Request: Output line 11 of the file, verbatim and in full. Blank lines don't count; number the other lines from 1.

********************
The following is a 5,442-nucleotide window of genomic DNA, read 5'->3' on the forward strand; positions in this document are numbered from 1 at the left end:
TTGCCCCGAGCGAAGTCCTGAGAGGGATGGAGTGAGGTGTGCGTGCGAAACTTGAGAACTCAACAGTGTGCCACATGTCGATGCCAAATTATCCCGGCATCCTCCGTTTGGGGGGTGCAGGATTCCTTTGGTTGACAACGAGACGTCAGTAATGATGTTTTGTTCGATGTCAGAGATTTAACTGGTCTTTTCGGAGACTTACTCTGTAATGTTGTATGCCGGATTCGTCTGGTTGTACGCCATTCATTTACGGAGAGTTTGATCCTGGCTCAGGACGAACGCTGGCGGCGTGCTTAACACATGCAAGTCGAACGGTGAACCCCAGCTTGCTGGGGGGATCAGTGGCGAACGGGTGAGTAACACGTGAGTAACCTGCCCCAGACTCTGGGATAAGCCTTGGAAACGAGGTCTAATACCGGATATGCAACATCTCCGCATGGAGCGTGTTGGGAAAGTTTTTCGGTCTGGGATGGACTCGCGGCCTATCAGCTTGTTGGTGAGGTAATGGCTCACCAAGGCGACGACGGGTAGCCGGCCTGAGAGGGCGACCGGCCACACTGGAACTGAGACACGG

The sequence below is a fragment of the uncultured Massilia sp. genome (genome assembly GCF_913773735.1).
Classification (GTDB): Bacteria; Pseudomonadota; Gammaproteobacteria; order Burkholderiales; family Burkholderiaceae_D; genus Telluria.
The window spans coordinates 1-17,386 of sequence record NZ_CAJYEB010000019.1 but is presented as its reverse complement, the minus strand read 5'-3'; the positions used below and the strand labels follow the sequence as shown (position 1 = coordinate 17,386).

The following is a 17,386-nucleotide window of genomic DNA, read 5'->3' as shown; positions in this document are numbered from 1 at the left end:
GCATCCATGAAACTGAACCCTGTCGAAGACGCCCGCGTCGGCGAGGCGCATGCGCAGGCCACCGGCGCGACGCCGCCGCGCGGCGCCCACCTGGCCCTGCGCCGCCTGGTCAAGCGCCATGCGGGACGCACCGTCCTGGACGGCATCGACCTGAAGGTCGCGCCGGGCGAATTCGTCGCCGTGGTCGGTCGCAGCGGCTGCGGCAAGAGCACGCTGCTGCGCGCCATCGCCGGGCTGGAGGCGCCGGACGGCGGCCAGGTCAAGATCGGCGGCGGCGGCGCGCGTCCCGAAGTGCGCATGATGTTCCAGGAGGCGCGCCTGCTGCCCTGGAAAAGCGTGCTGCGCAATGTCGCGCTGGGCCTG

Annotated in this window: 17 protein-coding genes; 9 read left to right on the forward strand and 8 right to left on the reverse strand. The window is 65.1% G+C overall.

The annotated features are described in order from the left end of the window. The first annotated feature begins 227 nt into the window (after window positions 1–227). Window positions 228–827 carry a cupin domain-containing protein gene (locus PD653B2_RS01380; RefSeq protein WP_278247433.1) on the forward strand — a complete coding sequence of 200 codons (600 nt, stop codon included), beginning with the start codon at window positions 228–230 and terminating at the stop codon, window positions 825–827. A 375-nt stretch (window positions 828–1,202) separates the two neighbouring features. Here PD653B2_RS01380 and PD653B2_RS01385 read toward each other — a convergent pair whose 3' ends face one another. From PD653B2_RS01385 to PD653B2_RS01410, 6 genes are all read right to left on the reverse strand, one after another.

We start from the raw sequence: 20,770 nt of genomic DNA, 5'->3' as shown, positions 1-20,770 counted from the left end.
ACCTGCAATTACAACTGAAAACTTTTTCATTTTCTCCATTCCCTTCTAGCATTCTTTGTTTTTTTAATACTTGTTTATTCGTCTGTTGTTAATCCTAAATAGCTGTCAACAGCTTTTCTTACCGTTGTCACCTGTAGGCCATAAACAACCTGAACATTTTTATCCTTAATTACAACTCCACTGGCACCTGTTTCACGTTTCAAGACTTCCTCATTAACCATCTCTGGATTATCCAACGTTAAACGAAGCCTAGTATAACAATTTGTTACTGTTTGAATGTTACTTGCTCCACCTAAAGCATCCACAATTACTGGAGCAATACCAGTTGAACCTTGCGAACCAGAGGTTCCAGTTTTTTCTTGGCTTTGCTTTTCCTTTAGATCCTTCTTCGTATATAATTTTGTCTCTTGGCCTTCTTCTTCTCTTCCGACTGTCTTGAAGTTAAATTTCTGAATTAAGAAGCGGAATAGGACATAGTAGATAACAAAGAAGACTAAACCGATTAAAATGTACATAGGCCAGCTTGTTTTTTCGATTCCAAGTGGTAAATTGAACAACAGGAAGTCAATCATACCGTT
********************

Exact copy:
ACCTGCAATTACAACTGAAAACTTTTTCATTTTCTCCATTCCCTTCTAGCATTCTTTGTTTTTTTAATACTTGTTTATTCGTCTGTTGTTAATCCTAAATAGCTGTCAACAGCTTTTCTTACCGTTGTCACCTGTAGGCCATAAACAACCTGAACATTTTTATCCTTAATTACAACTCCACTGGCACCTGTTTCACGTTTCAAGACTTCCTCATTAACCATCTCTGGATTATCCAACGTTAAACGAAGCCTAGTATAACAATTTGTTACTGTTTGAATGTTACTTGCTCCACCTAAAGCATCCACAATTACTGGAGCAATACCAGTTGAACCTTGCGAACCAGAGGTTCCAGTTTTTTCTTGGCTTTGCTTTTCCTTTAGATCCTTCTTCGTATATAATTTTGTCTCTTGGCCTTCTTCTTCTCTTCCGACTGTCTTGAAGTTAAATTTCTGAATTAAGAAGCGGAATAGGACATAGTAGATAACAAAGAAGACTAAACCGATTAAAATGTACATAGGCCAGCTTGTTTTTTCGATTCCAAGTGGTAAATTGAACAACAGGAAGTCAATCATACCGTT